The cultural process of translation constitutes another important mechanism of the evolutions of South Indian cultures. It is not just the translations of the Ramayana and Mahabharatha that one should recognize. Though in the second millennium such translations played key role in South Indian literary evolution, the tradition of translations goes further back. Cilappadikaram that appeared during the twilight of the heroic epoch can be considered an free translation of more primitive versions of the anklet story prevailing in regions of Kerala and Sri Lanka.
Ilangl Adigal has succeeded in fitting this old material into the framework of his Jain worldview. Andal's Tiruppavai is a good example of how bhakti genius effected translations at many levels. Similarly, the first work on Kannada poetics, Kavirajamarga, of an earlier Sanskrit work Kavyadrsha.
Consider the poem's title. 'Tiru' means 'sacred' and pavai, 'vow.' The custom of young virgins bathing in a river in early winter mornings in expectation of getting a good husband was a very ancient practice in Tamil land. Andals's poem 'translates' this pre-Bhakti ritual into a Bhakti ritual by making it Krishna-centered. Also, the mythical landscape of the banks of Yamuna in the north and the actual landscape of Tamil land are translated into each other just as in Tamil Shaivite Bhakti poetry the actual Tamil landscape and envoirons of the Himalaya, Shiva's abode, are translated into each other. Further, the conventions of Sangam poetry-agam and puram-have been translated into Bhakti convention. In Sangam poetry landscapes are the signifiers of human love and splendor, which, in turn, are translated into signifiers of divine love.
A third level of signification was added to the language of poetry. The modal of translation built into Tiruppavai is different from what the word means now, It is a free translation of various cultural strands into one piece of fascinating tapestry. It is thus an important moment in the transformation of the old into the new.
The processes of translations and transformations begun in the ancient period received a new impetus during bhakti age. The pre-Bhakti culture was thus transformed into Bhakti cultures. Later, the spontaneous outpourings of Bhaktas were translated into the arid idioms of theology by anthologists and interpreters.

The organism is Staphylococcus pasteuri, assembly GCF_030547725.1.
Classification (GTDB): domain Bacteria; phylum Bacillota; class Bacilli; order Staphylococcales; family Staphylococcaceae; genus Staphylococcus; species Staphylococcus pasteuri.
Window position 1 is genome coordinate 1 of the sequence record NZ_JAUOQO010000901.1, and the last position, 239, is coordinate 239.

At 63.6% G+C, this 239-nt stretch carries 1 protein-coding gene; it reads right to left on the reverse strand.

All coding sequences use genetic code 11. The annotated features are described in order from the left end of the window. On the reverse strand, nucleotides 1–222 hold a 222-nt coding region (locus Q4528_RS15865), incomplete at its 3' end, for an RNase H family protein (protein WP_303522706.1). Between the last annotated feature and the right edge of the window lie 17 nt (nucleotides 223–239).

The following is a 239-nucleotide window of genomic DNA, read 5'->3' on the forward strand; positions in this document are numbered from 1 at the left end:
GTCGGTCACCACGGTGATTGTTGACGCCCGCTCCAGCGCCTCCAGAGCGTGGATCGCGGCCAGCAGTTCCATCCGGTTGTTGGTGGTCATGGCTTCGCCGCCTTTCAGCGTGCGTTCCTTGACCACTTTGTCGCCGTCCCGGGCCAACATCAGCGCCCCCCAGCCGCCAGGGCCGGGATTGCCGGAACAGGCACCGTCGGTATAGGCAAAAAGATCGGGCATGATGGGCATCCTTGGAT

The translations of two classics - Ramayana and Mahabharata - into South Indian languages is coterminous with Bhakti transformations. Both these epics, unlike the source texts, become steeped in Bhakti. Thus Kumaravyasa the Kannada translator of Mahabharata describes his work as 'Krishna story.' He is at his eloquent best while singing of Krishn's glory. Ezhuttachchan's Malayalam version of Ramayana is another example of such transformation.
This process was synonymous with the translation of lives of Bhaktas into hagiographic narrative poetry-a process begun by the Tamil Periya Puranam and was continued by the Telugu poet Palkurike Somanatha, the author of Basavapuranamu, and by the Kannada poet Harihara, to mention only a few. These attempts represent the desire of Bhakti culture to provide a narrative tradition counter to the mainstream tradition whereas Ramayana and Mahabharata translations constituted an attempt to tame pre-Bhakti ethos into Bhakti framework.
Equally fascinating is the way Bhakti traditions negotiated regional folk traditions through translations and transformations throughout the pre-modern period. Just as Andal transformed a pre-Bhakti folk practice of pavai into a symbol of pre-emninently Vaishnavite Bhakti practice, the components of bhakti cultures were often translated back into non-bhakti cultures.
Here is a Sind Madiga folk poem that uses symbols but not content of Bhakti. Says a country lass to a lecher who begins to chase her: 'you came chasing me O Krishna/ you are dark O Krishna/ mucus flowing from your nostrils,/ your words stale,/ you have come by mistake O Krishna/ because you had no wives/ because you had no whores/ because you got no-one else/ you have come in delusion/ go away Krishna/ or else, I will break all your teeth/ go away.'
(This post concludes the two-part series on South Indian cultures written exclusively to mark the launch of IBNLive South, our dedicated website on South India.)